Brandon Champeau

Assistant vice president of ­development for United Properties

As a development manager for Bloomington-based United Properties, Brandon Champeau leads teams in land acquisition, municipal approvals, design/construction and development of commercial properties. He also leases or sells the projects upon completion. The Green Bay, Wis., native was recently named chairman of the public policy committee for NAIOP Minnesota, the Commercial Real Estate Development Association. Champeau, 32, will lead NAIOP's legislative affairs group into the 2014 legislative session.

Q: What developments are you working on?

A: We're going to be constructing a new headquarters building for the National Marrow Donor Program in downtown Minneapolis. We're evaluating the purchase of the Days Hotel property on the University of Minnesota campus. This will be the first hotel purchase our company has ever made, but it's an exciting piece of property with a lot of redevelopment potential. We're looking to buy the building, run the hotel for a short period of time, and hopefully do a big project there. We're also gearing up on the industrial side and will be pretty busy over the next few years.

Q: What's the purpose of NAIOP's public policy committee?

A: To advocate on behalf of our members and the tenants and businesses in our buildings and make our policymakers aware of things that they're doing or not doing that are making it more difficult or expensive for businesses to run in our state.

Q: What are committee goals for 2014?

Goal one is making sure we're staying on the front lines of the property tax issue. Goal two is bringing to light the economic activity that a development project brings to a community. When a city announces a project, they might say XYZ Co. will bring 100 jobs. What you don't read about is that the new project will have three developers, 10 lawyers, four bankers, 10 architects, 150 laborers, etc. There are so many people affected by one real estate project, and it's important for our policymakers to understand that when they make it easier for us to get business done, it has a very positive effect on much more than just that immediate project or area.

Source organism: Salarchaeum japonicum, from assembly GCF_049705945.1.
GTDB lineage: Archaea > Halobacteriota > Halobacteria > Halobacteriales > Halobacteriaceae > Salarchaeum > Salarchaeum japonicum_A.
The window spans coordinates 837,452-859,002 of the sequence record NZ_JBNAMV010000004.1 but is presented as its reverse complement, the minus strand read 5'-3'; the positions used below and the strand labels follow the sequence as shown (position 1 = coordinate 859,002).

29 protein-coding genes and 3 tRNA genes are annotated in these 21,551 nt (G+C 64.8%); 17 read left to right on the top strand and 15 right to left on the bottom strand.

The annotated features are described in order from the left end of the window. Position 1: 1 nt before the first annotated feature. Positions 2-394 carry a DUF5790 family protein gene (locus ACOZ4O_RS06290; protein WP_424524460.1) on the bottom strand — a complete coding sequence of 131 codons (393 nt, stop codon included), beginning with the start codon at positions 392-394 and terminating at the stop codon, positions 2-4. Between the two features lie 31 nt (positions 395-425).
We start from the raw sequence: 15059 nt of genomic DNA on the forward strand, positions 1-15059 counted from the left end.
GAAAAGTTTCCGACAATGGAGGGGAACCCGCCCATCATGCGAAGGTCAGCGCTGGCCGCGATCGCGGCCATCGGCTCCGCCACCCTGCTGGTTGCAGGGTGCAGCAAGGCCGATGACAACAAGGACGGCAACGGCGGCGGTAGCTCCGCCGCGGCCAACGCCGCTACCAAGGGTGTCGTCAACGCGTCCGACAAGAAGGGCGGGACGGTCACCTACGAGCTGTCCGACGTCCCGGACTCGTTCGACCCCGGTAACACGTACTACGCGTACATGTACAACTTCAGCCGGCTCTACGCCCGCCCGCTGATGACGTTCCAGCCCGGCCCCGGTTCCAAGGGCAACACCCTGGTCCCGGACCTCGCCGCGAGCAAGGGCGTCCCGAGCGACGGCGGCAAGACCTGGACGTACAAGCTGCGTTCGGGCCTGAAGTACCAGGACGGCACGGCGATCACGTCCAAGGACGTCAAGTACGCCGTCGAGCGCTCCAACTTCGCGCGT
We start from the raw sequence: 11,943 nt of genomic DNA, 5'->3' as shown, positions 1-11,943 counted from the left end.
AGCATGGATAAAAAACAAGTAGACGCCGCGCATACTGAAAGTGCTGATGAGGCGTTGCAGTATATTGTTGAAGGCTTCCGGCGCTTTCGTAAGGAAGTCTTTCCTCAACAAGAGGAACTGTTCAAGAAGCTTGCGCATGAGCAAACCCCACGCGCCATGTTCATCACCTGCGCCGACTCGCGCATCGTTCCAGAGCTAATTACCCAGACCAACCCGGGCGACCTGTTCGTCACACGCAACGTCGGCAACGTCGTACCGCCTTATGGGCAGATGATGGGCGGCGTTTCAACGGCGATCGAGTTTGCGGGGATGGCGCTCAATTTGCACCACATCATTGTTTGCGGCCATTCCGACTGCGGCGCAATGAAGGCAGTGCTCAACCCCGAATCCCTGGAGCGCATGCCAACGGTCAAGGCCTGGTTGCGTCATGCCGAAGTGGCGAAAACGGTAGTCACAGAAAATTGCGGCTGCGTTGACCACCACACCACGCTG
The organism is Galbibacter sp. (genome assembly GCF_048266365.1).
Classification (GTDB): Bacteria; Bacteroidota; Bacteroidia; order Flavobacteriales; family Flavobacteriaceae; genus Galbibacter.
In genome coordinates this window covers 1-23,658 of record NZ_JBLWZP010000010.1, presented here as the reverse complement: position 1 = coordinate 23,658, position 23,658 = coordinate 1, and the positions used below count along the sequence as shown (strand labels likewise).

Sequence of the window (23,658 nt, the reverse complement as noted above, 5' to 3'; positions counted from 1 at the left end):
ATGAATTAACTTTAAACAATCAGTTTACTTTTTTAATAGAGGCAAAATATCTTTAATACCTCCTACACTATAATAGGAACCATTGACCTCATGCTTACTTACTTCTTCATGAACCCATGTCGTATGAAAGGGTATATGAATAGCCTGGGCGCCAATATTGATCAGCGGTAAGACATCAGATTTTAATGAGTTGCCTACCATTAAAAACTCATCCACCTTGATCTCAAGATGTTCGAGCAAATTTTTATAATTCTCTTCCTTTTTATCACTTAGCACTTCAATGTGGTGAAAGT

Q: Starting April 1, 2014, business-related warehousing and storage services will be taxable in Minnesota. What are priorities for the 2014 legislative session?

A: Making sure we keep the cost of doing business competitive. This warehouse tax that was passed at the end of last year's session, it was a very dangerous precedent to set in our state, because it has a lot of our logistics companies looking elsewhere and starting to come up with Plan Bs — whether that means relocating out of Minnesota or taking Minnesota off the map as a potential expansion state.

Liz Wolf is an Eagan-based freelance writer. She can be reached at